“Rabbi, who sinned, this man or his parents, that he was born blind?

Jesus answer in the next verse,

 “Neither this man nor his parents sinned,” said Jesus, “but this happened so that the work of God might be displayed in his life”.

 I believe from verses like this and many others in the bible that God can and does answer our sincere prayers to him for healing but I want to point out that miraculous healing is only one of four ways God deals with our suffering but in all of these four ways I believe in what Paul states in Romans 8: 28,

“And we know that in all things God works for the good of those who love him, whohave been called according to his purpose”.


From the time of the fall on all mankind has been cursed with pain, difficulty and death, this is summerised in the words in Genesis 3 verse 19,

“By the sweat of your brow you will eat your food until you return to the ground since from it you were taken: for dust you are and to dust you will return”.

As we live in a fallen world with bodies that are fallen as we grow older all kinds of sicknesses and problems can come our way. Even people who are caught up in natural disasters are victims of living in a fallen sinful world. Paul in Romans 8: 19 – 21 makes this clear,

“The creation waits in eager expectation for the sons of God to be revealed. 20For the creation was subjected to frustration, not by its own choice, but by the will of the one who subjected it, in hope 21that the creation itself will be liberated from its bondage to decay and brought into the glorious freedom of the children of God”. This reason for suffering is probably the most common and all of us will know this in our lives probably in a number of ways”.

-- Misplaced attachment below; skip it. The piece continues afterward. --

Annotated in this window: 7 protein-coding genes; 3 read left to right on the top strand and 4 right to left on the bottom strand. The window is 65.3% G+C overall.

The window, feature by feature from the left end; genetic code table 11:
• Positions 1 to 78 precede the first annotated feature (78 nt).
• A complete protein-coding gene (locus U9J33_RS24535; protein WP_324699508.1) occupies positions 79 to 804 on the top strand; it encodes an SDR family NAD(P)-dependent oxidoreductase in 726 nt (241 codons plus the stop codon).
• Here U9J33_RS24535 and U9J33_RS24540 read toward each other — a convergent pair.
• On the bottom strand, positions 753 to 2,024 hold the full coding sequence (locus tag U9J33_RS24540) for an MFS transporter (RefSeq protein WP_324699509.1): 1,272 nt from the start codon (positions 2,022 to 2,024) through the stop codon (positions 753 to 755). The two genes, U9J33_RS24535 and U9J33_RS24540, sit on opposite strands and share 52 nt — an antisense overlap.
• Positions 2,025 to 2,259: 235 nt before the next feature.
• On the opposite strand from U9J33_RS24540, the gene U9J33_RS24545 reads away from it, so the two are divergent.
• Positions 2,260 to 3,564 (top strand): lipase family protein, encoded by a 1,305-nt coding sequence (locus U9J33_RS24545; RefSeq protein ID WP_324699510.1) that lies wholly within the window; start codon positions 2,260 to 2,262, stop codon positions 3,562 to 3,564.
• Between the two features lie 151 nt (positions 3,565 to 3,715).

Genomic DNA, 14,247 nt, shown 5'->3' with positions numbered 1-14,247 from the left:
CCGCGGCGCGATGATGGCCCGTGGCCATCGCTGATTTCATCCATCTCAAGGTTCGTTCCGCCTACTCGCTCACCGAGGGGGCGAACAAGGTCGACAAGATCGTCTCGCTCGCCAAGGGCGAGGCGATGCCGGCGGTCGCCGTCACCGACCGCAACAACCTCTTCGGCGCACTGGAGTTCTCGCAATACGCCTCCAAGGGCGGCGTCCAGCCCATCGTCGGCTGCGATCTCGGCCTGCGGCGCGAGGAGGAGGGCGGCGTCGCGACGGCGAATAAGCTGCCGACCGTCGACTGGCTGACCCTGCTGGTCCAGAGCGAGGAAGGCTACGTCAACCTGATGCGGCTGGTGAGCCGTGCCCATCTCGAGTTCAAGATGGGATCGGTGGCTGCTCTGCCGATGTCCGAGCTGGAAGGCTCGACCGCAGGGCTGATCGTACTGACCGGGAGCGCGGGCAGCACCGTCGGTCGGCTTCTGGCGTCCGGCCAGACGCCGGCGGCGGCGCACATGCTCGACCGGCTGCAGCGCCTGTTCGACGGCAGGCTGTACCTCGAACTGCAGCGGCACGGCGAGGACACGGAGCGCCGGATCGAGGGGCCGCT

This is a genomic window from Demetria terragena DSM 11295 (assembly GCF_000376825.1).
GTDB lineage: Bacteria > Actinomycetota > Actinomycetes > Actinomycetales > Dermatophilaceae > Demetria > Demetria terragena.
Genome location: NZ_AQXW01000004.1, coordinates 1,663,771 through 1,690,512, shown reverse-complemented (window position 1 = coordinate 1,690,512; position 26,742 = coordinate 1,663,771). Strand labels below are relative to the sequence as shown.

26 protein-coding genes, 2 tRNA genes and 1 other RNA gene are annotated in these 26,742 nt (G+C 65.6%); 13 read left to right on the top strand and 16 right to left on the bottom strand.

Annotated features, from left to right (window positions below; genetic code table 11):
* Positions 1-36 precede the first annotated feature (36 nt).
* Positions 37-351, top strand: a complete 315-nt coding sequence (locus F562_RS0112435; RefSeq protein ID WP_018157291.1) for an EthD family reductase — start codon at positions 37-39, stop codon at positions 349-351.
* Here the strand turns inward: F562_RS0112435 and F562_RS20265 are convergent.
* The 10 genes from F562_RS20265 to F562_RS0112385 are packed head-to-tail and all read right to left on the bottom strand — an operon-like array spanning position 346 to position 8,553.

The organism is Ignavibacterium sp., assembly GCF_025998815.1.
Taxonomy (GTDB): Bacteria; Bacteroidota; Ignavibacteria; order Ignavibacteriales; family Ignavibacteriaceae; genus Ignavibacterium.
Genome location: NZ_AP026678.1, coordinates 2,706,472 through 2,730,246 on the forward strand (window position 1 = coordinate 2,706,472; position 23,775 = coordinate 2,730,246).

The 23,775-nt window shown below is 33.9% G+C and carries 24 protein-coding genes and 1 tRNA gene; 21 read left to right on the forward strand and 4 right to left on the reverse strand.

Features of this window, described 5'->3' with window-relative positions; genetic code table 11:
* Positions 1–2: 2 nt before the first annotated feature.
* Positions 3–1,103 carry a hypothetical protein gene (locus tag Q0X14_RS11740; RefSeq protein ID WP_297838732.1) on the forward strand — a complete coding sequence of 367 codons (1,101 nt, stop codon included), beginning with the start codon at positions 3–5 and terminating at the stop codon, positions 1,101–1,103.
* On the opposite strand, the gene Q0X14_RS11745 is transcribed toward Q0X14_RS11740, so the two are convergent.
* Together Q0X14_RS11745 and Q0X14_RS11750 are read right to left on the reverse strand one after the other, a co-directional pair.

I have prayed for very sick friends in past years but the curse of physical death has taken them but as Paul states in 1 Corinthians 15: 54 – 57 for the Christian believer death is not a curse or defeat but a great victory,

“When the perishable has been clothed with the imperishable, and the mortal with immortality, then the saying that is written will come true: “Death has been swallowed up in victory.”55 “Where, O death, is your victory?Where, O death, is your sting?56 The sting of death is sin, and the power of sin is the law. 57 But thanks be to God! He gives us the victory through our Lord Jesus Christ”.


Sometimes we suffer because God wants to stop us from going the wrong way or wants to bring us back from that wrong way. Maybe we have fallen into sinful ways or attitudes. The best example of the teaching on this is in Hebrews chapter 12 when we read in verse 4 to 8,

“In your struggle against sin, you have not yet resisted to the point of shedding your blood. 5And you have forgotten that word of encouragement that addresses you as sons:
“My son, do not make light of the Lord’s discipline, and do not lose heart when he rebukes you, 6because the Lord disciplines those he loves, and he punishes everyone he accepts as a son”.  7Endure hardship as discipline; God is treating you as sons. For what son is not disciplined by his father? 8If you are not disciplined (and everyone undergoes discipline), then you are illegitimate children and not true sons”.